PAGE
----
Saturday, March 2, 2024

New games coming out in 2024

It's new game season on Steam, plus more Unity news, and hackers insert malware into games on Steam platform



Valve has had to add extra security for developers on Steam after hackers updated several games with malware that allowed them to take control of their browser access tokens.

Valve quickly stopped the attack and notified affected users (less than 100.) The company is introducing new two-factor authentication methods for developer accounts on Steam to help prevent future attacks.

There’s been increased hacker malware activity on all platforms recently, so this is a necessary security upgrade.

Unity CEO steps down following runtime fee fiasco

John Riccitiello, CEO of Unity, has stepped down from his position effective immediately. James M. Whitehurst has been appointed interim chief executive officer and will serve until a replacement is found, according to a news release from the company.

Unity has backed down from its previous Runtime Fee policy. According to a letter sent out by Marc Whitten, leader of Unity Create, the cap on total sales is raised to $200,000. For games that are subject to the Runtime Fee, Unity will give you a choice of 2.5% revenue share, or an amount based on sales per month.

Most importantly, the new Runtime Fee will only apply to games made with the next LTS version of Unity, shipping in 2024 and beyond. The games currently being sent out or currently being worked on will not be affected, unless the developer chooses to upgrade them to the new version of Unity. Whitten says "No game with less than $1 million in trailing 12-month revenue will be subject to the fee."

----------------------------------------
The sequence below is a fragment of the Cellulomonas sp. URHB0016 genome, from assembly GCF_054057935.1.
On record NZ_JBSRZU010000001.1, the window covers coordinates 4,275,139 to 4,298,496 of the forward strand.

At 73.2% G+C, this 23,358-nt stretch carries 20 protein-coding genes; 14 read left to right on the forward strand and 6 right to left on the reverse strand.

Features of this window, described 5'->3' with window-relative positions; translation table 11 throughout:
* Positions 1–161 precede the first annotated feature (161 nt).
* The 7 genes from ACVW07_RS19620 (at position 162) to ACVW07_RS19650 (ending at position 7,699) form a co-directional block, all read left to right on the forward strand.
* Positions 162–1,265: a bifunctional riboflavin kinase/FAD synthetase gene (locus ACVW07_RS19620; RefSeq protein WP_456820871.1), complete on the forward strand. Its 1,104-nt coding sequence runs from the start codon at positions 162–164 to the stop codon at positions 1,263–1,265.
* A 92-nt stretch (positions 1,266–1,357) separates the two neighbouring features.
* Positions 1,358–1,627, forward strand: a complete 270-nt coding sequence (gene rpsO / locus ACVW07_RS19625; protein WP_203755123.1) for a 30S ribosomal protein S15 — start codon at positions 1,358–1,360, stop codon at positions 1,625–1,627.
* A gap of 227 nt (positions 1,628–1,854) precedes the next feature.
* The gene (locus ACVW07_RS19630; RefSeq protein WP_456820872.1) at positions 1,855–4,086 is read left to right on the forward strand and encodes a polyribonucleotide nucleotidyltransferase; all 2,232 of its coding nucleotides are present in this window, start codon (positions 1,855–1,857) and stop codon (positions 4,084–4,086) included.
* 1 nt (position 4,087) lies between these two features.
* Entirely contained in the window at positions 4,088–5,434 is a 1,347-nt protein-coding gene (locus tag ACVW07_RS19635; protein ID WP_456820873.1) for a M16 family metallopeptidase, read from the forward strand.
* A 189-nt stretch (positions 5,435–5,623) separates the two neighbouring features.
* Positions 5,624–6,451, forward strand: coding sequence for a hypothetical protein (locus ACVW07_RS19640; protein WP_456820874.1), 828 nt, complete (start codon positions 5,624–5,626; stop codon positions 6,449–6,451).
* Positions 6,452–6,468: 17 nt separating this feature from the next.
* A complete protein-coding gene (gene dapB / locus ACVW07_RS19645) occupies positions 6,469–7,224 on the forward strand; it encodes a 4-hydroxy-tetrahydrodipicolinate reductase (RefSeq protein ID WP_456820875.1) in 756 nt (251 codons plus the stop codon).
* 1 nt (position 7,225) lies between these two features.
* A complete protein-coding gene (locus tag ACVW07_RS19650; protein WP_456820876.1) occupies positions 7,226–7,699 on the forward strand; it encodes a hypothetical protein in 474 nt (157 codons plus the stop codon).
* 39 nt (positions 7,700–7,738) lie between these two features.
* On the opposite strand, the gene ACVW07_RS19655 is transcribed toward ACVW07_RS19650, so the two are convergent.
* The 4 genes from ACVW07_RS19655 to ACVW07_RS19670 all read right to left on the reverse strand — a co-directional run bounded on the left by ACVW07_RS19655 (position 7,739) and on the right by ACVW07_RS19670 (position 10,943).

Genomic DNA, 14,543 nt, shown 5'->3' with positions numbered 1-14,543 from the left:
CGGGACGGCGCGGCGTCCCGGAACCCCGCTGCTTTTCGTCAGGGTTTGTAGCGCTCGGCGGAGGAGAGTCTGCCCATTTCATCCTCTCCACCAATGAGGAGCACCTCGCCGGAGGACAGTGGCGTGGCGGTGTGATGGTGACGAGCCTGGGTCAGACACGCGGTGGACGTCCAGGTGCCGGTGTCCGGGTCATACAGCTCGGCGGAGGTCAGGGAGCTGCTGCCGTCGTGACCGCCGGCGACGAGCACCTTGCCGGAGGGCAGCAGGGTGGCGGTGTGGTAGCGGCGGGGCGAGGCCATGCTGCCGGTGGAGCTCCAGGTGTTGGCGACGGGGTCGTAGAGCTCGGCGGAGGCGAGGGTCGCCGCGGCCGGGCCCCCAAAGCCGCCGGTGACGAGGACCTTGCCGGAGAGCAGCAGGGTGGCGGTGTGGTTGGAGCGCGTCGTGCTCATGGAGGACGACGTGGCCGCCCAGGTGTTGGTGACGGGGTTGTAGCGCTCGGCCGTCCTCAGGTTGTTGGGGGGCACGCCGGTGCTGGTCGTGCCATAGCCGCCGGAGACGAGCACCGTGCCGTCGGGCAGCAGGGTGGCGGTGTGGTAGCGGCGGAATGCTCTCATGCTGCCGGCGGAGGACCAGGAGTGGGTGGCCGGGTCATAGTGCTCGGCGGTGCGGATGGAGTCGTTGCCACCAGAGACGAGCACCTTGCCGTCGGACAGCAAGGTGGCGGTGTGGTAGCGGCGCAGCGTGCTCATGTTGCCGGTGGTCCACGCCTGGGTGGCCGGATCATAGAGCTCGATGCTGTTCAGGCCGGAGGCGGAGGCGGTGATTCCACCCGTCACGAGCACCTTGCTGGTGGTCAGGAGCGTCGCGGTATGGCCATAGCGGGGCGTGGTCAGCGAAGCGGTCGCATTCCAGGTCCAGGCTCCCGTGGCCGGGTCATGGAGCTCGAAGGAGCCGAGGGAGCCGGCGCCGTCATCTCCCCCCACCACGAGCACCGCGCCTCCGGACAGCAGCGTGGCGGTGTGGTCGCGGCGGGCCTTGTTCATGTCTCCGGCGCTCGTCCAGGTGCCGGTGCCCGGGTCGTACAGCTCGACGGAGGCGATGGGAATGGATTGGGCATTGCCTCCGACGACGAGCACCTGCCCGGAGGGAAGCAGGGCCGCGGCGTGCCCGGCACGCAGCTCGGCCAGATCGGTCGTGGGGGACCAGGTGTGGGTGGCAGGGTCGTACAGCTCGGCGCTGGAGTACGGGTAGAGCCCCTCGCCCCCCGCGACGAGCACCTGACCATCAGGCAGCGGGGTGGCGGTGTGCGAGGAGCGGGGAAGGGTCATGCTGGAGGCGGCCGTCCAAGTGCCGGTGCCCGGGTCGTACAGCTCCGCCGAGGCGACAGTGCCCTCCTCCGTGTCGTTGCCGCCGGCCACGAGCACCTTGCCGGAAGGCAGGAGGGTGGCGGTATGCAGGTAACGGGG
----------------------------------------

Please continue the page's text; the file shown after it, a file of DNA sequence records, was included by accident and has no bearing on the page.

There will be no Runtime Fee for games built on Unity Personal. The terms that apply to the version of Unity the game was built on will remain applicable.

This is good news, but developers still fear Unity may change its mind in the future, and they're not sure about the viability of the platform.

Read Whitten’s entire letter here:



Fans of the notorious B-movie “Killer Klowns from Outer Space” (1988) will be delighted to hear there’s a new game coming out based on the movie.

All the characters you know and love from the movie are in the game. Play as your choice of human citizen of Crescent Cove or Killer Klown. Gameplay is asymmetric, meaning there are three humans to seven Klowns. There are five character classes for either side. They all have unique abilities, so of course the key to winning the game is picking the right team for the job.

The Klowns are based upon the ones from the movie — including Shorty, my favorite. You’ll harvest humans with your cotton candy ray gun, your popcorn bazooka, and your scent-tracking balloon dog.

The five human character classes are inspired by the campy horror movie tropes — teens, punks, cops, rednecks, and bikers. You’ll fight the alien invasion with combinations of speed, strength, stealth, and if all else fails, a trusty shotgun or police department-issued firearm.

According to the game trailer website, “Each class comes with its own strengths and weaknesses; and players will need to use teamwork, stealth, and good old-fashioned resourcefulness to beat back the merry menace.”

The in-game maps are faithful recreations of the locations in the movie, but each match has randomly-generated objectives, which should provide a new experience for repeated playthroughs.